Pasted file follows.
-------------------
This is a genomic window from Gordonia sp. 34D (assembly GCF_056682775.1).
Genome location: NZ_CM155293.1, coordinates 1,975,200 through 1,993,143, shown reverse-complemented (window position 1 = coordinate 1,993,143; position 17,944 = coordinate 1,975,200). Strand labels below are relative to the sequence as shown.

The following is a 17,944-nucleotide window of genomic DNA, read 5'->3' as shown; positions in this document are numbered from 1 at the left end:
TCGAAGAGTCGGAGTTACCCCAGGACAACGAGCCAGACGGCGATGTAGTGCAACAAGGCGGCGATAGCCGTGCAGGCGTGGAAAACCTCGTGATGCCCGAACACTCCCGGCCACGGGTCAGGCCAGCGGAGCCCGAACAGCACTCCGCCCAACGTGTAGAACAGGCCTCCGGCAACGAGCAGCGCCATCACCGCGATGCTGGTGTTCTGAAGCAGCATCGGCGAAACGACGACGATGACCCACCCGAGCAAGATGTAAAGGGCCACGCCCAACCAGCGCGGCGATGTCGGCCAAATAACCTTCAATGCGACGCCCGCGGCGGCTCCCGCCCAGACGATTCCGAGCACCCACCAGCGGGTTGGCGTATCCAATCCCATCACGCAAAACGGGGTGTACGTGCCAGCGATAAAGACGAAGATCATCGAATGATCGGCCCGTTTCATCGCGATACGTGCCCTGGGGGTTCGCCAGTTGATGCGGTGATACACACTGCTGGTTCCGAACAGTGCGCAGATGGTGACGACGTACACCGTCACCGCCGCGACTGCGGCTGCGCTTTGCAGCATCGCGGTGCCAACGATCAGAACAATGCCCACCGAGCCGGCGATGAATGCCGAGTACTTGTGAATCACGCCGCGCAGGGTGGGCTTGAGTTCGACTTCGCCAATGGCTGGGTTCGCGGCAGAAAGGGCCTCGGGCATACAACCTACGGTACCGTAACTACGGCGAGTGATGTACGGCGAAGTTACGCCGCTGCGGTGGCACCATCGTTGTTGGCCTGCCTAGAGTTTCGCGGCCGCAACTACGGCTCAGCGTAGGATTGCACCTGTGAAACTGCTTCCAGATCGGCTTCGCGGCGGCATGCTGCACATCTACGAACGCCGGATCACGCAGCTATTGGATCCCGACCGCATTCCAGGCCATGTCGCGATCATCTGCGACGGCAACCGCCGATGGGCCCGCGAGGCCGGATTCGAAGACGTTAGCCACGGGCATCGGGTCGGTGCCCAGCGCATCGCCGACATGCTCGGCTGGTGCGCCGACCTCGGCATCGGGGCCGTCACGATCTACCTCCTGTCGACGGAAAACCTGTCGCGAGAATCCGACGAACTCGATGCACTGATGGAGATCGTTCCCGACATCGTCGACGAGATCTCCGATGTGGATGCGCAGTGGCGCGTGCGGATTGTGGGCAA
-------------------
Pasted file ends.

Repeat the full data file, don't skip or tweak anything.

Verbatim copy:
This is a genomic window from Gordonia sp. 34D (assembly GCF_056682775.1).
Genome location: NZ_CM155293.1, coordinates 1,975,200 through 1,993,143, shown reverse-complemented (window position 1 = coordinate 1,993,143; position 17,944 = coordinate 1,975,200). Strand labels below are relative to the sequence as shown.

The following is a 17,944-nucleotide window of genomic DNA, read 5'->3' as shown; positions in this document are numbered from 1 at the left end:
TCGAAGAGTCGGAGTTACCCCAGGACAACGAGCCAGACGGCGATGTAGTGCAACAAGGCGGCGATAGCCGTGCAGGCGTGGAAAACCTCGTGATGCCCGAACACTCCCGGCCACGGGTCAGGCCAGCGGAGCCCGAACAGCACTCCGCCCAACGTGTAGAACAGGCCTCCGGCAACGAGCAGCGCCATCACCGCGATGCTGGTGTTCTGAAGCAGCATCGGCGAAACGACGACGATGACCCACCCGAGCAAGATGTAAAGGGCCACGCCCAACCAGCGCGGCGATGTCGGCCAAATAACCTTCAATGCGACGCCCGCGGCGGCTCCCGCCCAGACGATTCCGAGCACCCACCAGCGGGTTGGCGTATCCAATCCCATCACGCAAAACGGGGTGTACGTGCCAGCGATAAAGACGAAGATCATCGAATGATCGGCCCGTTTCATCGCGATACGTGCCCTGGGGGTTCGCCAGTTGATGCGGTGATACACACTGCTGGTTCCGAACAGTGCGCAGATGGTGACGACGTACACCGTCACCGCCGCGACTGCGGCTGCGCTTTGCAGCATCGCGGTGCCAACGATCAGAACAATGCCCACCGAGCCGGCGATGAATGCCGAGTACTTGTGAATCACGCCGCGCAGGGTGGGCTTGAGTTCGACTTCGCCAATGGCTGGGTTCGCGGCAGAAAGGGCCTCGGGCATACAACCTACGGTACCGTAACTACGGCGAGTGATGTACGGCGAAGTTACGCCGCTGCGGTGGCACCATCGTTGTTGGCCTGCCTAGAGTTTCGCGGCCGCAACTACGGCTCAGCGTAGGATTGCACCTGTGAAACTGCTTCCAGATCGGCTTCGCGGCGGCATGCTGCACATCTACGAACGCCGGATCACGCAGCTATTGGATCCCGACCGCATTCCAGGCCATGTCGCGATCATCTGCGACGGCAACCGCCGATGGGCCCGCGAGGCCGGATTCGAAGACGTTAGCCACGGGCATCGGGTCGGTGCCCAGCGCATCGCCGACATGCTCGGCTGGTGCGCCGACCTCGGCATCGGGGCCGTCACGATCTACCTCCTGTCGACGGAAAACCTGTCGCGAGAATCCGACGAACTCGATGCACTGATGGAGATCGTTCCCGACATCGTCGACGAGATCTCCGATGTGGATGCGCAGTGGCGCGTGCGGATTGTGGGCAA